Kesha Cash

Kesha Cash

Founder, Impact America, Socrates Program

At an early age, Kesha Cash was keenly aware of the economic divide in America. Originally from South Carolina, she grew up in Orange County, California, where she attended high-quality public schools and had friends from upper-middle-class and affluent households. Meanwhile, Cash’s own family was working class: they lived in a one-bedroom apartment subsidized by a Section 8 public housing voucher and relied on public benefits to supplement her mother’s income. These early experiences nurtured a desire to bridge the privileged, affluent world with economically disadvantaged communities—a desire that inspired her to found Impact America, a venture capital firm that invests in entrepreneurs who are building tech-enabled businesses that create a more just and equitable future for low- and moderate income people in America.

While attending UC Berkeley, Cash participated in internship programs at Goldman Sachs and Merrill Lynch through the Sponsors for Educational Opportunity Career program and then secured a full-time position as an analyst in mergers and acquisitions for Merrill Lynch. After Wall Street, Cash became a consultant to businesses in inner-city Los Angeles, which taught her what it takes to build a business, but she wanted to make a broader impact. While getting her MBA at Columbia Business School, she worked with a family office and created a venture capital vehicle that invested in early-stage entrepreneurs of color, and in 2013 she founded Impact America.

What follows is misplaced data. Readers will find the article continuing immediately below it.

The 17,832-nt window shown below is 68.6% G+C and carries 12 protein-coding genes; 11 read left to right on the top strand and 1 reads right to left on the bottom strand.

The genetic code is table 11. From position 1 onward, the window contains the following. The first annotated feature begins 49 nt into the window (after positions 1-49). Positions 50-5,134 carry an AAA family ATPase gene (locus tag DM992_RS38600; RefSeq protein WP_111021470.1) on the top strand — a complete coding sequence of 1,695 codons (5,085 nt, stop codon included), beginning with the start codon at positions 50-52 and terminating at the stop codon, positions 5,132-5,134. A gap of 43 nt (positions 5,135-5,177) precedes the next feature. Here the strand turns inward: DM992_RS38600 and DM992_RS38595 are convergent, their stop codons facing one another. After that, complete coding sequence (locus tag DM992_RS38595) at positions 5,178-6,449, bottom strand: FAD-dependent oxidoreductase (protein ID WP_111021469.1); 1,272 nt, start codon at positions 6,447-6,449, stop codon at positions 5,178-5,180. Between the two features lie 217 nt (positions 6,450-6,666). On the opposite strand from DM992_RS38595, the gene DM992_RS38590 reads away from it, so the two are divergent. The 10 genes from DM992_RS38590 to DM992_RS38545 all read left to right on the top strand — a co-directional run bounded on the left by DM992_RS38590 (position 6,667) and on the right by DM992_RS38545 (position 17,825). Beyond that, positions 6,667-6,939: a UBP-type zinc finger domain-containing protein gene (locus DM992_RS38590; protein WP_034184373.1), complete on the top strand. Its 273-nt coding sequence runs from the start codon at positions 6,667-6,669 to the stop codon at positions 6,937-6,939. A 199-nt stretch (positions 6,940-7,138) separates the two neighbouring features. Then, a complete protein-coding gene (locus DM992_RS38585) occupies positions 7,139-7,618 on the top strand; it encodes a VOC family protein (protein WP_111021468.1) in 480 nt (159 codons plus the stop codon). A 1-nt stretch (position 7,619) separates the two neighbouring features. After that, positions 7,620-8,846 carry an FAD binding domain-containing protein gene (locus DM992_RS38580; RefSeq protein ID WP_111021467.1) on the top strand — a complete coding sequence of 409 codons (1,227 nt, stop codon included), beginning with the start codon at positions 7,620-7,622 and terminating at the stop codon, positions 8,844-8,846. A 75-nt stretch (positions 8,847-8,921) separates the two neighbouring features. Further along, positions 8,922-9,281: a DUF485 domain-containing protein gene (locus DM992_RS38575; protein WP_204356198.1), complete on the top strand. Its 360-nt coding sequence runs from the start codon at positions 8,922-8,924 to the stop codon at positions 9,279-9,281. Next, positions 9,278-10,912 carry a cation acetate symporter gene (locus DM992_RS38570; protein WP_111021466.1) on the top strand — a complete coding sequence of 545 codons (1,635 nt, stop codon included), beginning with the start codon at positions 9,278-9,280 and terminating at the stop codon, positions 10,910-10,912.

Impact America manages $33 million across two early-stage venture funds. 62 percent of the portfolio companies’ founders are people of color, 46 percent are women, and 100 percent have impact inherent in their business models. For example, Impact America made an initial pre-Series A investment in Mayvenn, a Black hair care marketplace that connects customers with affordable, quality products and salon services — all while providing economic opportunity to 50,000 hair care professionals across the country, the majority of whom are women of color. Mayvenn has raised $50 million of capital, generated over $100 million in total revenue, and paid active hairstylists $20 million in commissions.

For Cash, the fund is the result of “a long journey, combining the world of Wall Street and the world of my working-class parents to create a model that advances opportunity for overlooked communities,” she says. “The worlds of finance and technology are undervaluing amazing talent and potential. We are investing in entrepreneurs who understand and value their communities and are capable of building big businesses that generate financial returns while creating impact at scale.”